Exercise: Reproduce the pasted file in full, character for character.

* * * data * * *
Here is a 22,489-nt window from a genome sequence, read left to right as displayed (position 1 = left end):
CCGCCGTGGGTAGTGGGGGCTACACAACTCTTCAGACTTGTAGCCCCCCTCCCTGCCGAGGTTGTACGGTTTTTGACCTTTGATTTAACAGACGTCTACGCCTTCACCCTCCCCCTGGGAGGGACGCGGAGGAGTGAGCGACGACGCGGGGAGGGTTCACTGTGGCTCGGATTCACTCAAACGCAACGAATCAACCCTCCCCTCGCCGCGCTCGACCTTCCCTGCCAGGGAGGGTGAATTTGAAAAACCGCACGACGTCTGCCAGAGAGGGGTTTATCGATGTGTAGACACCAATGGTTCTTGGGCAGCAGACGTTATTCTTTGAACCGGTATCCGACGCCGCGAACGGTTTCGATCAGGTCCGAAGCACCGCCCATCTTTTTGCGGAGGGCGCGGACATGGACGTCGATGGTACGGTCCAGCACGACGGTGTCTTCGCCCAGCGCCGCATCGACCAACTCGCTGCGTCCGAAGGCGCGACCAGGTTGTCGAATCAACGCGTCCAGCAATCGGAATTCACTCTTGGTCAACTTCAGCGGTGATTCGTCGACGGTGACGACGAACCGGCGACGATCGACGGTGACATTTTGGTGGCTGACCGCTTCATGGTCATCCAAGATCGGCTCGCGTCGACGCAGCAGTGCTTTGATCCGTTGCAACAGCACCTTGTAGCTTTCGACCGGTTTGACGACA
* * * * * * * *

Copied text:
Here is a 22,489-nt window from a genome sequence, read left to right as displayed (position 1 = left end):
CCGCCGTGGGTAGTGGGGGCTACACAACTCTTCAGACTTGTAGCCCCCCTCCCTGCCGAGGTTGTACGGTTTTTGACCTTTGATTTAACAGACGTCTACGCCTTCACCCTCCCCCTGGGAGGGACGCGGAGGAGTGAGCGACGACGCGGGGAGGGTTCACTGTGGCTCGGATTCACTCAAACGCAACGAATCAACCCTCCCCTCGCCGCGCTCGACCTTCCCTGCCAGGGAGGGTGAATTTGAAAAACCGCACGACGTCTGCCAGAGAGGGGTTTATCGATGTGTAGACACCAATGGTTCTTGGGCAGCAGACGTTATTCTTTGAACCGGTATCCGACGCCGCGAACGGTTTCGATCAGGTCCGAAGCACCGCCCATCTTTTTGCGGAGGGCGCGGACATGGACGTCGATGGTACGGTCCAGCACGACGGTGTCTTCGCCCAGCGCCGCATCGACCAACTCGCTGCGTCCGAAGGCGCGACCAGGTTGTCGAATCAACGCGTCCAGCAATCGGAATTCACTCTTGGTCAACTTCAGCGGTGATTCGTCGACGGTGACGACGAACCGGCGACGATCGACGGTGACATTTTGGTGGCTGACCGCTTCATGGTCATCCAAGATCGGCTCGCGTCGACGCAGCAGTGCTTTGATCCGTTGCAACAGCACCTTGTAGCTTTCGACCGGTTTGACGACA